St Mary’s Cathedral in Limerick was founded in 1168 by King Domnhall Mor O’Brien (descendant of Brian Boru) and purportedly built on the site of the royal residence of the kings of Munster. This year has marked the 850th year since its foundation, and to conclude a year of anniversary celebrations, the RCB Library in Dublin has published online a digital copy of a previously hidden 19th-century source documenting the story of its renovation between 1859 and 1863, together with detailed analysis of its content. The volume came up for sale a year ago, and with local financial support from the Bishop, diocese and cathedral the Library, which is the Church of Ireland’s record repository, was enabled to purchase it, accessioning it as Ms 1048 and working creatively to promote its content, thereafter.
Ms 1048 is effectively a scrapbook of original minutes, press-cuttings, subscription lists and other memorabilia related to conservation and rebuilding works that took place in the cathedral between 1859 and 1863. The volume further includes articles, reports, and accounts of funds of the renovations up to and including 1874. It was assembled by a certain John Armour Haydn, whose name and presumed ownership appears on the front cover of the book.
There are two possible creators of the volume – a father and a son. Haydn Sr. (1845-1920) was a canon, and also Treasurer (1906-1912), and Chancellor (1912-1913) of the cathedral in addition to being the Archdeacon of Limerick (1913-1918). It is probable that he compiled the text to record how his predecessors serving in the cathedral acquired funds and raised awareness of the structure. Alternatively, the name on the cover could also refer to his son, John Armour Haydn Jr. (1881-1957), a secretary of the cathedral vestry from at least the 1930s. Haydn Jr. commissioned a model of St Mary’s which is still on display at the church, indicating his own interest in the architecture of St Mary’s that may have equally inspired him to research the history of St Mary’s renovations. Like his father, Haydn Jr. was passionate about the history of St Mary’s and authored a guidebook for visitors to St Mary’s in 1950, as well as a booklet on the 15th-century misericords of St Mary’s.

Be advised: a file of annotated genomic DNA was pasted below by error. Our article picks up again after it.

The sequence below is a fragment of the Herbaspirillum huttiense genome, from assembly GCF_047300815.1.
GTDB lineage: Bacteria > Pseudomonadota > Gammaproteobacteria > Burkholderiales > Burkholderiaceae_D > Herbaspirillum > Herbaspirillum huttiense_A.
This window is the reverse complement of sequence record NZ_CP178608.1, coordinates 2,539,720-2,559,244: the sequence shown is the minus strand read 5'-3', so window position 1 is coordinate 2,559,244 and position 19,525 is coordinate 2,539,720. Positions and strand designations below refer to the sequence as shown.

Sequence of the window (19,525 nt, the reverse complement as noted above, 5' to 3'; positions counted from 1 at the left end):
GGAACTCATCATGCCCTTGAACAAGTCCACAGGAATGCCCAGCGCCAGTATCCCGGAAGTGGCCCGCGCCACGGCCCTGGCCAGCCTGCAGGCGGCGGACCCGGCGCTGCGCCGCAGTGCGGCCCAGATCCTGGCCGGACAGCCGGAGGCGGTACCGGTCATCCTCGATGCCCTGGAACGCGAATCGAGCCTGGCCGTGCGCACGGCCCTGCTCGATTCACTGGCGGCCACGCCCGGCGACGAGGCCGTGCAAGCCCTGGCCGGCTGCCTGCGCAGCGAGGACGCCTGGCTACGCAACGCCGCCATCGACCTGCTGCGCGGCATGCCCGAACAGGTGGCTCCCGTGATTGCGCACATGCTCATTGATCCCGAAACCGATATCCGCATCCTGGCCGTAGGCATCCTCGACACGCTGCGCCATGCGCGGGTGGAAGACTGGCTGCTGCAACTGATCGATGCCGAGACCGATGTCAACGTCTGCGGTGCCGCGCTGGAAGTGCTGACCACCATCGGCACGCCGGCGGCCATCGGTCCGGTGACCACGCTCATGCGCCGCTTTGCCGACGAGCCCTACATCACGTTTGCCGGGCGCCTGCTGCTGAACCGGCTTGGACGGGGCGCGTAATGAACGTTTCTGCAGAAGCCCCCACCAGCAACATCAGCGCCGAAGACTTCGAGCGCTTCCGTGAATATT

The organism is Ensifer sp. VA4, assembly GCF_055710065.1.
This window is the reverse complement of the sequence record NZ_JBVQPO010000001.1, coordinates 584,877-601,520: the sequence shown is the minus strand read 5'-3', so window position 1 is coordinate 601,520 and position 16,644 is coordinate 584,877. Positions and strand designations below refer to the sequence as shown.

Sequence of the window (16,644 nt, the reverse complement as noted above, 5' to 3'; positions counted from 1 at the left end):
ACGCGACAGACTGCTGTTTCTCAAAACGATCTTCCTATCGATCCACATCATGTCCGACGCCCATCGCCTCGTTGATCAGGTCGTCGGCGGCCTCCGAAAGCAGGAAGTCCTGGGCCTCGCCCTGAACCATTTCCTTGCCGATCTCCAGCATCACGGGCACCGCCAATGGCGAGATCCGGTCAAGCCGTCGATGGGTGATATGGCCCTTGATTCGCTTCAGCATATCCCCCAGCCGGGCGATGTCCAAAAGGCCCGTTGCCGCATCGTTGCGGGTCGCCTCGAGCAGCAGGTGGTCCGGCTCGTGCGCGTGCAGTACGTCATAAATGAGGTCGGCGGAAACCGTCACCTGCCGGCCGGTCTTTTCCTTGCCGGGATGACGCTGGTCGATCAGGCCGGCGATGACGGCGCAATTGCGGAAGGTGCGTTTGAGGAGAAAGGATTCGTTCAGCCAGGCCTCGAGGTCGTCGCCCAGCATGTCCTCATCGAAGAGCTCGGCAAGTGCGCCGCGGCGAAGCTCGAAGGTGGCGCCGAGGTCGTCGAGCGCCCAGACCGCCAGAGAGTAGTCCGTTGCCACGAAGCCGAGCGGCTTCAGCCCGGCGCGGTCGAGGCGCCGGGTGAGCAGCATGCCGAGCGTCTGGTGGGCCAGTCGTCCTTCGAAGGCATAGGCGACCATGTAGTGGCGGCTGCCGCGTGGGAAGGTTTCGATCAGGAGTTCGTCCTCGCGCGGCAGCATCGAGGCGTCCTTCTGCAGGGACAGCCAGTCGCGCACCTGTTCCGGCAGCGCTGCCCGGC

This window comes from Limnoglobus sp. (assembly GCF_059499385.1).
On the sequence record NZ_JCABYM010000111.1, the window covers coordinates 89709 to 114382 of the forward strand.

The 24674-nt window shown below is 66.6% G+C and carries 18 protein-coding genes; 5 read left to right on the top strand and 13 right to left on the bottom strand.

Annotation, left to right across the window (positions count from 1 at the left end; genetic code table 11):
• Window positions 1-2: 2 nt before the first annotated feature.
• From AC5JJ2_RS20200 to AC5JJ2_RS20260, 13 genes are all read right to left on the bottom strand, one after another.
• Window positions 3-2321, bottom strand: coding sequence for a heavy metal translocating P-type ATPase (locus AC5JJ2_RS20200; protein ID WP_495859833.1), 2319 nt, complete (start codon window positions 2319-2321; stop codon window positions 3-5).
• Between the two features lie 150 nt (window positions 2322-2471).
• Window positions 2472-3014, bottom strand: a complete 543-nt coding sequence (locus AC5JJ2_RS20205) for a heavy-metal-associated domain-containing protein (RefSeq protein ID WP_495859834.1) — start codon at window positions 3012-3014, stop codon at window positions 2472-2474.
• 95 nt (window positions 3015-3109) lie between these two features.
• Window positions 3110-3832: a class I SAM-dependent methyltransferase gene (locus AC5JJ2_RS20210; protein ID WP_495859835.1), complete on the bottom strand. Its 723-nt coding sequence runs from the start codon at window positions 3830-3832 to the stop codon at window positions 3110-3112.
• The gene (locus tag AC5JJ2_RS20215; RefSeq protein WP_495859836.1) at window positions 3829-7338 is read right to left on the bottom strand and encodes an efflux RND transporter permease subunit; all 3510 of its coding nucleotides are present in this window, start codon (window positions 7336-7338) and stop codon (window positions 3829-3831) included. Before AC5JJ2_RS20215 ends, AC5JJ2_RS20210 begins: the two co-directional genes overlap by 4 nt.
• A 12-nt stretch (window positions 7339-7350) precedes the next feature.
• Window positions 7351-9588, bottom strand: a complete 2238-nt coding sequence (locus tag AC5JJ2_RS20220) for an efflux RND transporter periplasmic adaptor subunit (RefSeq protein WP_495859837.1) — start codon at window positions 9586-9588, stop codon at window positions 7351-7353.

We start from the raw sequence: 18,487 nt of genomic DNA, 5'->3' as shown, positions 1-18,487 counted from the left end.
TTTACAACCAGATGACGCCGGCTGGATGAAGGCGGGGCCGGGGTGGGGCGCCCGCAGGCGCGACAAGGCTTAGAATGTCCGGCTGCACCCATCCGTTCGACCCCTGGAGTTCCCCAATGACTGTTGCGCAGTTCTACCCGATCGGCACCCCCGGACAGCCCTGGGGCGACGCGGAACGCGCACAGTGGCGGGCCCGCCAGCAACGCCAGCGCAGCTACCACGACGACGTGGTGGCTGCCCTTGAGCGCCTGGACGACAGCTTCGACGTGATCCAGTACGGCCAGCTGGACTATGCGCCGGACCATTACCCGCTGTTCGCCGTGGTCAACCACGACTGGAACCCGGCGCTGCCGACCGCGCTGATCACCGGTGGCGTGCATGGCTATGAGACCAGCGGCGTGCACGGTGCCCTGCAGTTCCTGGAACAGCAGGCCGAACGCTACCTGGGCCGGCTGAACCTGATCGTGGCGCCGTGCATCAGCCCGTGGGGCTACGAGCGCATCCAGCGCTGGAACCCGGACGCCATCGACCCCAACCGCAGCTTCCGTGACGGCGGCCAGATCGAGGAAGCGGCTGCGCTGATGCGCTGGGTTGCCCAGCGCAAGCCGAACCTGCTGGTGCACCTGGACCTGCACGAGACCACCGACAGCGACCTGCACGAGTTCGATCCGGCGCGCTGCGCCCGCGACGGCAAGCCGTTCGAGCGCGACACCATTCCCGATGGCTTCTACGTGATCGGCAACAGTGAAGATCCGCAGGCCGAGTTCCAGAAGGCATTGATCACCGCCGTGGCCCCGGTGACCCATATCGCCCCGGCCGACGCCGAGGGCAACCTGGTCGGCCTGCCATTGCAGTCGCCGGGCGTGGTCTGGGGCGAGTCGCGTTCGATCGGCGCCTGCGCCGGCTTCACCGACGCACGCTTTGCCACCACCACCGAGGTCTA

Whichever Haydn was responsible, as the online exhibition accompanying the digitzed copy makes clear, the volume is a Haydn creation of original materials dating from the time of restoration in 1859-1863, with some additional materials up to 1874. Whilst perhaps arranged into the volume at a later time, these are contemporary to the renovation work including even the original resolutions of the committee and trustees who oversaw the works. It thus makes a significant contribution to understanding the cathedral’s architectural history.
The title page of the volume contains an explanatory “preliminary statement” revealing why the mid-19th century restoration works were required in 1859. A committee had been formed in September of that year to oversee the erection of a suitable memorial to the late Augustus Stafford O’Brien Stafford (1811-1857), remembered for his care of wounded soldiers in the Crimean War. The construction of his memorial (the window on the east end) attracted donations from all over Great Britain and Ireland, as evidenced by the subscriptions paid by figures such as the Duke of Cambridge (Prince George), the Archbishop of Armagh (the Most Revd John Beresford), Lord Chelmsford, the Bishops of Limerick, Killaloe, and Oxford, as well as Florence Nightingale. However in the course of the works for the memorial, it was revealed that the roof over the chancel had become “imperfect and unsightly”, requiring urgent attention.
Thus, the volume is a window on hidden history detailing the causes of the restoration and conservation – the parts of the fabric that were replaced, but also how the cathedral’s essential medieval features were salvaged, and how the funds were raised to cover extensive costs. It is sobering when leafing through the volume to learn of the many complications to the building projects, and challenges of fund-raising; nothing has changed for those who safeguard such buildings today.
The detailed analysis of the Haydn volume which accompanies the digitized content was carried out at the RCB Library by Matthieu Isbell, a first-class honours graduate of Trinity College Dublin, who spent a two-month intern placement there earlier this year. Speaking from the RCB Library, the Librarian and Archivist, Dr Susan Hood, comments: ‘We were delighted to give Matthieu an opportunity to learn about the varied collections here, and the Library benefited from his contribution and knowledge on a number of projects – including the detail in this previously unknown source.’
The Dean of St Mary’s cathedral, the Very Revd Niall Sloane, comments: ‘As we look back with thanksgiving for 850 years of service and Christian witness, we are reminded by this fascinating source that looking after it through the centuries has not been without challenges. Today we embark on new chapter in the history of St Mary’s where the preservation, conservation and restoration of the building must be seen in the light of current legislation, health and safety requirements, visitor as well as worshipper needs. We are heartened and encouraged that thanks to the generosity of the community as a whole we should be in a position to hand the cathedral onto the next generation that it is not only fit for purpose for stranger and pilgrim; but ultimately, a beautiful and awe-inspiring place for the worship of God.’